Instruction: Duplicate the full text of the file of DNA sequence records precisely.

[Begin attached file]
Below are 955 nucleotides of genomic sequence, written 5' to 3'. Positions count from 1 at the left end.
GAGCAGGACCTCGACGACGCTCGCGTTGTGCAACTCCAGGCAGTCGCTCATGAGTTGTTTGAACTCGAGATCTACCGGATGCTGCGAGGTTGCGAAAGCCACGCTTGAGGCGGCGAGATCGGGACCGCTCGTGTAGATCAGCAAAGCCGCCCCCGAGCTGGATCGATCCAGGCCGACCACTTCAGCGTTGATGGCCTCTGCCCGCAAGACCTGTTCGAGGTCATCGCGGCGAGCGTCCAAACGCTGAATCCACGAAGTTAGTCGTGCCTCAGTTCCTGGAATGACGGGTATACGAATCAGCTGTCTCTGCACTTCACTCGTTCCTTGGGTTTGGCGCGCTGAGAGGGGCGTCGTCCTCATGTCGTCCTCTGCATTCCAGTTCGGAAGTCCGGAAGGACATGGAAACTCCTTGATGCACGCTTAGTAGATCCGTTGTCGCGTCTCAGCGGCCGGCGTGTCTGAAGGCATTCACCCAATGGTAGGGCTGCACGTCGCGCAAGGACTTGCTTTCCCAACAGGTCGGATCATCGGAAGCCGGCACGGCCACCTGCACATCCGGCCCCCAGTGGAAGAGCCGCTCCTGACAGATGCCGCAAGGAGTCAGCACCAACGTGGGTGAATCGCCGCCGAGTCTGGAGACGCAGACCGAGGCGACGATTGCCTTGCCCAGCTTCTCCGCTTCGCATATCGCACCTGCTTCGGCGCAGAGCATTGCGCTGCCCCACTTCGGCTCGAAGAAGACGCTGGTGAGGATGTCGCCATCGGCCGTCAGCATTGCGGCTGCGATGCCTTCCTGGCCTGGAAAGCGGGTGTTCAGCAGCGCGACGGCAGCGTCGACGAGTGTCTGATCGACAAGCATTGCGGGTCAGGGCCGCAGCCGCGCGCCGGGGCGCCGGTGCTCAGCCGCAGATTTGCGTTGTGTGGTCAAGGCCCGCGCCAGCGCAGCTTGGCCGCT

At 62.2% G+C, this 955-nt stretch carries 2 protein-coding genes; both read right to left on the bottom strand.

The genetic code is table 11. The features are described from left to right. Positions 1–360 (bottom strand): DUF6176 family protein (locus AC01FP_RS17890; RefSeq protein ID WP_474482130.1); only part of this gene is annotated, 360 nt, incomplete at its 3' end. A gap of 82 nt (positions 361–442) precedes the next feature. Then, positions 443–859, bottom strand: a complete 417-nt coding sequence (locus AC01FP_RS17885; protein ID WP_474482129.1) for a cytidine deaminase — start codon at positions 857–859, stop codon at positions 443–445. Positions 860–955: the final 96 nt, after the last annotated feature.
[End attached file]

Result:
Below are 955 nucleotides of genomic sequence, written 5' to 3'. Positions count from 1 at the left end.
GAGCAGGACCTCGACGACGCTCGCGTTGTGCAACTCCAGGCAGTCGCTCATGAGTTGTTTGAACTCGAGATCTACCGGATGCTGCGAGGTTGCGAAAGCCACGCTTGAGGCGGCGAGATCGGGACCGCTCGTGTAGATCAGCAAAGCCGCCCCCGAGCTGGATCGATCCAGGCCGACCACTTCAGCGTTGATGGCCTCTGCCCGCAAGACCTGTTCGAGGTCATCGCGGCGAGCGTCCAAACGCTGAATCCACGAAGTTAGTCGTGCCTCAGTTCCTGGAATGACGGGTATACGAATCAGCTGTCTCTGCACTTCACTCGTTCCTTGGGTTTGGCGCGCTGAGAGGGGCGTCGTCCTCATGTCGTCCTCTGCATTCCAGTTCGGAAGTCCGGAAGGACATGGAAACTCCTTGATGCACGCTTAGTAGATCCGTTGTCGCGTCTCAGCGGCCGGCGTGTCTGAAGGCATTCACCCAATGGTAGGGCTGCACGTCGCGCAAGGACTTGCTTTCCCAACAGGTCGGATCATCGGAAGCCGGCACGGCCACCTGCACATCCGGCCCCCAGTGGAAGAGCCGCTCCTGACAGATGCCGCAAGGAGTCAGCACCAACGTGGGTGAATCGCCGCCGAGTCTGGAGACGCAGACCGAGGCGACGATTGCCTTGCCCAGCTTCTCCGCTTCGCATATCGCACCTGCTTCGGCGCAGAGCATTGCGCTGCCCCACTTCGGCTCGAAGAAGACGCTGGTGAGGATGTCGCCATCGGCCGTCAGCATTGCGGCTGCGATGCCTTCCTGGCCTGGAAAGCGGGTGTTCAGCAGCGCGACGGCAGCGTCGACGAGTGTCTGATCGACAAGCATTGCGGGTCAGGGCCGCAGCCGCGCGCCGGGGCGCCGGTGCTCAGCCGCAGATTTGCGTTGTGTGGTCAAGGCCCGCGCCAGCGCAGCTTGGCCGCT

At 62.2% G+C, this 955-nt stretch carries 2 protein-coding genes; both read right to left on the bottom strand.

The genetic code is table 11. The features are described from left to right. Positions 1–360 (bottom strand): DUF6176 family protein (locus AC01FP_RS17890; RefSeq protein ID WP_474482130.1); only part of this gene is annotated, 360 nt, incomplete at its 3' end. A gap of 82 nt (positions 361–442) precedes the next feature. Then, positions 443–859, bottom strand: a complete 417-nt coding sequence (locus AC01FP_RS17885; protein ID WP_474482129.1) for a cytidine deaminase — start codon at positions 857–859, stop codon at positions 443–445. Positions 860–955: the final 96 nt, after the last annotated feature.